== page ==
Enter MALCOLM and MACDUFF.
1 Let us seek out some desolate shade, and there
2 Weep our sad bosoms empty.
Let us rather
3 Hold fast the mortal sword, and like good men
4 Bestride our down-fall'n birthdom. Each new morn
5 New widows howl, new orphans cry, new sorrows
6 Strike heaven on the face, that it resounds
7 As if it felt with Scotland and yell'd out
8 Like syllable of dolour.
What I believe I'll wail,
9 What know believe, and what I can redress,
10 As I shall find the time to friend, I will.
11 What you have spoke, it may be so perchance.
12 This tyrant, whose sole name blisters our tongues,
13 Was once thought honest; you have loved him well;
14 He hath not touch'd you yet. I am young, but something
15 You may deserve of him through me, and wisdom
16 To offer up a weak poor innocent lamb
17 To appease an angry god.
18 I am not treacherous.
But Macbeth is.
19 A good and virtuous nature may recoil
20 In an imperial charge. But I shall crave your pardon;
21 That which you are my thoughts cannot transpose:
22 Angels are bright still, though the brightest fell;
23 Though all things foul would wear the brows of grace,
24 Yet grace must still look so.
I have lost my hopes.
25 Perchance even there where I did find my doubts.
26 Why in that rawness left you wife and child,
27 Those precious motives, those strong knots of love,
28 Without leave-taking? I pray you,
29 Let not my jealousies be your dishonours,
30 But mine own safeties. You may be rightly just,
31 Whatever I shall think.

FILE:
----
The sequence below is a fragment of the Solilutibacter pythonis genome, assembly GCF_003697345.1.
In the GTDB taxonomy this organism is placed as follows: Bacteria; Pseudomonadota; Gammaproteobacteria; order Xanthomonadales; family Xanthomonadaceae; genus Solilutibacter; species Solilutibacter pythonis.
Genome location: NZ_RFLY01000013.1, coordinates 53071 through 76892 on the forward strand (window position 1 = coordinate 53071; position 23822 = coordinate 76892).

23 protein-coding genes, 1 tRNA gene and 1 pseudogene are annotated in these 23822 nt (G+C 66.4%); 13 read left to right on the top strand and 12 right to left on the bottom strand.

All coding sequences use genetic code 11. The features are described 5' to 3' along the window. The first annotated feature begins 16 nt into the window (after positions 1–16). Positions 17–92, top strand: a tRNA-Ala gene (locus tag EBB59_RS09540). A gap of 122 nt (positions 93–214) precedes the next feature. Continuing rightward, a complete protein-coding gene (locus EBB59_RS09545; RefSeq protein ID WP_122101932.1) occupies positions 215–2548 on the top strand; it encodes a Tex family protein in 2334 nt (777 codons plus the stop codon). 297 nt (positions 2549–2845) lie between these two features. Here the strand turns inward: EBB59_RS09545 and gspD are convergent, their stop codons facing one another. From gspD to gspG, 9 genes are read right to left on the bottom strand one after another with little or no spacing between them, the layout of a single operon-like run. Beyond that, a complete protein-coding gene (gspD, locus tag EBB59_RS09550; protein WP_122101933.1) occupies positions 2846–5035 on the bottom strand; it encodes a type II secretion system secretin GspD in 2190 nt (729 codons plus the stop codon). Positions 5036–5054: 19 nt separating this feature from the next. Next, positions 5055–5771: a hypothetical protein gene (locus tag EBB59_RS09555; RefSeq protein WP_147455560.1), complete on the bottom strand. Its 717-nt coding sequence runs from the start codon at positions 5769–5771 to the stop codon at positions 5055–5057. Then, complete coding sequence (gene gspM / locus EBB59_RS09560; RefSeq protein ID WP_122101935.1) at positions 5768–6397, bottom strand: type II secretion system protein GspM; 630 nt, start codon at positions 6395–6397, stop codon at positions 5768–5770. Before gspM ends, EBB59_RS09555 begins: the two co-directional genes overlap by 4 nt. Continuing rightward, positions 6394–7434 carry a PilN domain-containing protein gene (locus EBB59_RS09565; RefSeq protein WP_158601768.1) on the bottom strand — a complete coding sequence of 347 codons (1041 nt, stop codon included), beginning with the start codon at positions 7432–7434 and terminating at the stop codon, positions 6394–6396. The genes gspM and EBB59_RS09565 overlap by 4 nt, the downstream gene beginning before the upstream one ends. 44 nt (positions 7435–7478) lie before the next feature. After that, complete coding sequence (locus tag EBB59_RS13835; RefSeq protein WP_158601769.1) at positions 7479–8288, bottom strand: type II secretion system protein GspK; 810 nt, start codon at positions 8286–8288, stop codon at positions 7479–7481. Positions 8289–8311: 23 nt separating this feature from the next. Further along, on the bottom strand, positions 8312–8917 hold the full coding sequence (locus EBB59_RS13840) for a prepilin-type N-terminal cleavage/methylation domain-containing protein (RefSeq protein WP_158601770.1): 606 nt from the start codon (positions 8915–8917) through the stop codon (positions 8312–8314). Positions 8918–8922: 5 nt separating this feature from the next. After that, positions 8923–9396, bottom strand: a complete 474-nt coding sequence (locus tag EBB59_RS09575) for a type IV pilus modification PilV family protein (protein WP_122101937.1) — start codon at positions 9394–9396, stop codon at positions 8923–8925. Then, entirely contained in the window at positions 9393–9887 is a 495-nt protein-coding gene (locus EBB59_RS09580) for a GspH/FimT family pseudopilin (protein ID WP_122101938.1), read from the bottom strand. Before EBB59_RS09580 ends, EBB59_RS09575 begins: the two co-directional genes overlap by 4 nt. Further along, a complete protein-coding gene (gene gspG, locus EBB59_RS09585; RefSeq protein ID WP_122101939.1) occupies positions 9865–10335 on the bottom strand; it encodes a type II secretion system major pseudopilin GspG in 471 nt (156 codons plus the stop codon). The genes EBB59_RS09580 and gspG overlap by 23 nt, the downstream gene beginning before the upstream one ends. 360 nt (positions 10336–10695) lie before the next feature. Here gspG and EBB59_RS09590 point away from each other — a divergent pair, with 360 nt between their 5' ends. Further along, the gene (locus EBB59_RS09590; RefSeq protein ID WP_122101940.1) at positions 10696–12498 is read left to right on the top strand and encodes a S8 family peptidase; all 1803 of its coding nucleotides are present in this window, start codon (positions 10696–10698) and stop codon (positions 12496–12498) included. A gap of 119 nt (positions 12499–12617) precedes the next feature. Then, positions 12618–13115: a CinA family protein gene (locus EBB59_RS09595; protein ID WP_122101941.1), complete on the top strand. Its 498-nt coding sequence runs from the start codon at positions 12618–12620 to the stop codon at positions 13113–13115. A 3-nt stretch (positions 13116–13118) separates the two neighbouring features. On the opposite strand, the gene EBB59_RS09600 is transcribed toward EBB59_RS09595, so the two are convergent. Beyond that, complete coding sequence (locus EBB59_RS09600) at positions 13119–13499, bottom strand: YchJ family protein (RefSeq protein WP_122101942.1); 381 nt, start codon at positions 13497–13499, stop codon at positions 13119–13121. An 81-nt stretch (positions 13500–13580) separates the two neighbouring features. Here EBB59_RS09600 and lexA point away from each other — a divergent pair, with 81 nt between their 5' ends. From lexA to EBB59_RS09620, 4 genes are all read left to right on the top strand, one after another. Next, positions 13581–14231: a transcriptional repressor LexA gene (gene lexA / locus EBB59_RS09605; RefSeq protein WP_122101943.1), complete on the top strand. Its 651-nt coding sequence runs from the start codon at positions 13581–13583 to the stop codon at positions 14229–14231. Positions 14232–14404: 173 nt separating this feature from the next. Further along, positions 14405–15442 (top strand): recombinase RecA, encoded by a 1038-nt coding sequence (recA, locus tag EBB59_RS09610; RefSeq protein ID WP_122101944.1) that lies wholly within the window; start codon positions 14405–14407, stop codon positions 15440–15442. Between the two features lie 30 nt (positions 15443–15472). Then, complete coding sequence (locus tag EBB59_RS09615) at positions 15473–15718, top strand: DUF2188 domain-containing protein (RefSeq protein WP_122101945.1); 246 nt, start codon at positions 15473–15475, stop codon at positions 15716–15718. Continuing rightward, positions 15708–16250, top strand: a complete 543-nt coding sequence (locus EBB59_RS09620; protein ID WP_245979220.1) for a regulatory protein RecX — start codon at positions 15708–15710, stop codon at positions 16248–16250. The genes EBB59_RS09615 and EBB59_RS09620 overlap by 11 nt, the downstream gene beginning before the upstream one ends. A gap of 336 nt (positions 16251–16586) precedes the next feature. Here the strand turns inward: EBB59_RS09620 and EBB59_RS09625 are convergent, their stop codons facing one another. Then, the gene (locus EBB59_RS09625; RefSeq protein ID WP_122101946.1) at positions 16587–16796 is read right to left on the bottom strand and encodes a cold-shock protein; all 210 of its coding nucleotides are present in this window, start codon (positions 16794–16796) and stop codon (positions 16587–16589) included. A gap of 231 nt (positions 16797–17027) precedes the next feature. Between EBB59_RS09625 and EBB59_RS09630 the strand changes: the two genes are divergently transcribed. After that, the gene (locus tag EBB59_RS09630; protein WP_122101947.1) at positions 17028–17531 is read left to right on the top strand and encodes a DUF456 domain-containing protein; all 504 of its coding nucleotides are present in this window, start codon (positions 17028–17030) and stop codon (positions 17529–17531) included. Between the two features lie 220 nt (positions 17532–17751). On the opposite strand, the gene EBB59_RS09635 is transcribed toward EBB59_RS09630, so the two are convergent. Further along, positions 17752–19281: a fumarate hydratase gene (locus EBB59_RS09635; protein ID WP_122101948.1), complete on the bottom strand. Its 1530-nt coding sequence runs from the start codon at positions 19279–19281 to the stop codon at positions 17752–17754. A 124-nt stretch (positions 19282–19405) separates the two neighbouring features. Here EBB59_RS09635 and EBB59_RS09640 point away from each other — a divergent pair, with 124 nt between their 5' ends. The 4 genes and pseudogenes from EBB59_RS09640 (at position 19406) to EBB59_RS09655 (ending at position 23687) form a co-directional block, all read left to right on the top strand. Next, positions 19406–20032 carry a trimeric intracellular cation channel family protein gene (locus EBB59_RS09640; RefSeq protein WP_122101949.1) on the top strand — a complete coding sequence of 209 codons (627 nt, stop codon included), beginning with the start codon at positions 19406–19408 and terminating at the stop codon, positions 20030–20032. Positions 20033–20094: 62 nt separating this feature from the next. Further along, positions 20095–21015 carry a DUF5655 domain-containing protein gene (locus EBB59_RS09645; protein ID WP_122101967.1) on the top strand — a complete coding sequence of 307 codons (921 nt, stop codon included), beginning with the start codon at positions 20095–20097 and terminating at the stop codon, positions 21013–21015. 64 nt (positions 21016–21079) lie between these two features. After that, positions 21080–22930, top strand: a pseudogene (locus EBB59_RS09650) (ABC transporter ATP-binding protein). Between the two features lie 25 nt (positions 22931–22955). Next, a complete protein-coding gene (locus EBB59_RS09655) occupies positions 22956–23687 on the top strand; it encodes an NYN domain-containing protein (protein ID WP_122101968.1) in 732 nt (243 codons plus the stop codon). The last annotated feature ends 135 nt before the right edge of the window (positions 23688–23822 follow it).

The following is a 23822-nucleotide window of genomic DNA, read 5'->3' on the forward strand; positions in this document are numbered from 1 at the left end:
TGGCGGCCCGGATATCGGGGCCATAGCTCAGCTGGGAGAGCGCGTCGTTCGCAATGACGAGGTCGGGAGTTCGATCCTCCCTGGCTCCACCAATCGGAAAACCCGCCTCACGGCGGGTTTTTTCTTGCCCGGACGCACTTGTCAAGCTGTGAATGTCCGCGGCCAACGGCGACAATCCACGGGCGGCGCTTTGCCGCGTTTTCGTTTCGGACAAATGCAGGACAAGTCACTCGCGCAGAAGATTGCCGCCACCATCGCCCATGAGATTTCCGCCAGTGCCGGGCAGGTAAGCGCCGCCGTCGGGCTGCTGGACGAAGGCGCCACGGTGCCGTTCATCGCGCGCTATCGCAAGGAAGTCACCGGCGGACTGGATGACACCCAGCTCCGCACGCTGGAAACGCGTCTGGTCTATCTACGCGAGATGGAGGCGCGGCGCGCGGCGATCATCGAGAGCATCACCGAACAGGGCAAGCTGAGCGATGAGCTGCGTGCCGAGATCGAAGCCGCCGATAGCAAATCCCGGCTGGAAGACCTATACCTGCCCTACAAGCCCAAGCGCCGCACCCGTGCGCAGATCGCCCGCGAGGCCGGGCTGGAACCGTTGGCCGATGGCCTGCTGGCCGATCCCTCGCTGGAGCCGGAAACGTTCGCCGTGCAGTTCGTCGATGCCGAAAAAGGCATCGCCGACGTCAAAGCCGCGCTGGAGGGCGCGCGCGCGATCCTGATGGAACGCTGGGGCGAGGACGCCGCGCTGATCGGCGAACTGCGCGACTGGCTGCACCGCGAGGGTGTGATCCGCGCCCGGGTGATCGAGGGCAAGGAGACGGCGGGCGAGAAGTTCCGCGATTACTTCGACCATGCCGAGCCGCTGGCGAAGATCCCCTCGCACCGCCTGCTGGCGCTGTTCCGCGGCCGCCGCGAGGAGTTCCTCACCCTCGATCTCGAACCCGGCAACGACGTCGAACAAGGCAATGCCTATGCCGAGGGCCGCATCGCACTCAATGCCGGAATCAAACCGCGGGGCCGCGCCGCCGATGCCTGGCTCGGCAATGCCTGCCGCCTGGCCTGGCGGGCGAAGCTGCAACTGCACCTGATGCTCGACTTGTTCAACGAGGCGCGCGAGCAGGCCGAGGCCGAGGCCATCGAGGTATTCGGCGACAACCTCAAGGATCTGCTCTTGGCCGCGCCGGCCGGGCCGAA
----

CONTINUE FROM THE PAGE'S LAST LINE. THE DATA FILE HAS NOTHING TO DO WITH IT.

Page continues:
Bleed, bleed, poor country!
32 Great tyranny, lay thou thy basis sure,
33 For goodness dare not check thee; wear thou thy wrongs,
34 The title is affeer'd! Fare thee well, lord:
35 I would not be the villain that thou think'st
36 For the whole space that's in the tyrant's grasp,
37 And the rich East to boot.
Be not offended:
38 I speak not as in absolute fear of you.
39 I think our country sinks beneath the yoke;
40 It weeps, it bleeds; and each new day a gash
41 Is added to her wounds. I think withal
42 There would be hands uplifted in my right;
43 And here from gracious England have I offer
44 Of goodly thousands. But, for all this,
45 When I shall tread upon the tyrant's head,
46 Or wear it on my sword, yet my poor country
47 Shall have more vices than it had before,
48 More suffer and more sundry ways than ever,
49 By him that shall succeed.
What should he be?
50 It is myself I mean; in whom I know
51 All the particulars of vice so grafted
52 That, when they shall be open'd, black Macbeth
53 Will seem as pure as snow, and the poor state
54 Esteem him as a lamb, being compared
55 With my confineless harms.
Not in the legions
56 Of horrid hell can come a devil more damn'd
57 In evils to top Macbeth.
I grant him bloody,
58 Luxurious, avaricious, false, deceitful,
59 Sudden, malicious, smacking of every sin
60 That has a name; but there's no bottom, none,
61 In my voluptuousness. Your wives, your daughters,
62 Your matrons and your maids, could not fill up
63 The cistern of my lust, and my desire
64 All continent impediments would o'erbear
65 That did oppose my will. Better Macbeth
66 Than such an one to reign.
67 In nature is a tyranny; it hath been
68 The untimely emptying of the happy throne
69 And fall of many kings. But fear not yet
70 To take upon you what is yours. You may
71 Convey your pleasures in a spacious plenty,
72 And yet seem cold, the time you may so hoodwink.
73 We have willing dames enough; there cannot be
74 That vulture in you, to devour so many
75 As will to greatness dedicate themselves,
76 Finding it so inclined.
With this, there grows
77 In my most ill-composed affection such
78 A stanchless avarice that, were I king,
79 I should cut off the nobles for their lands,
80 Desire his jewels and this other's house: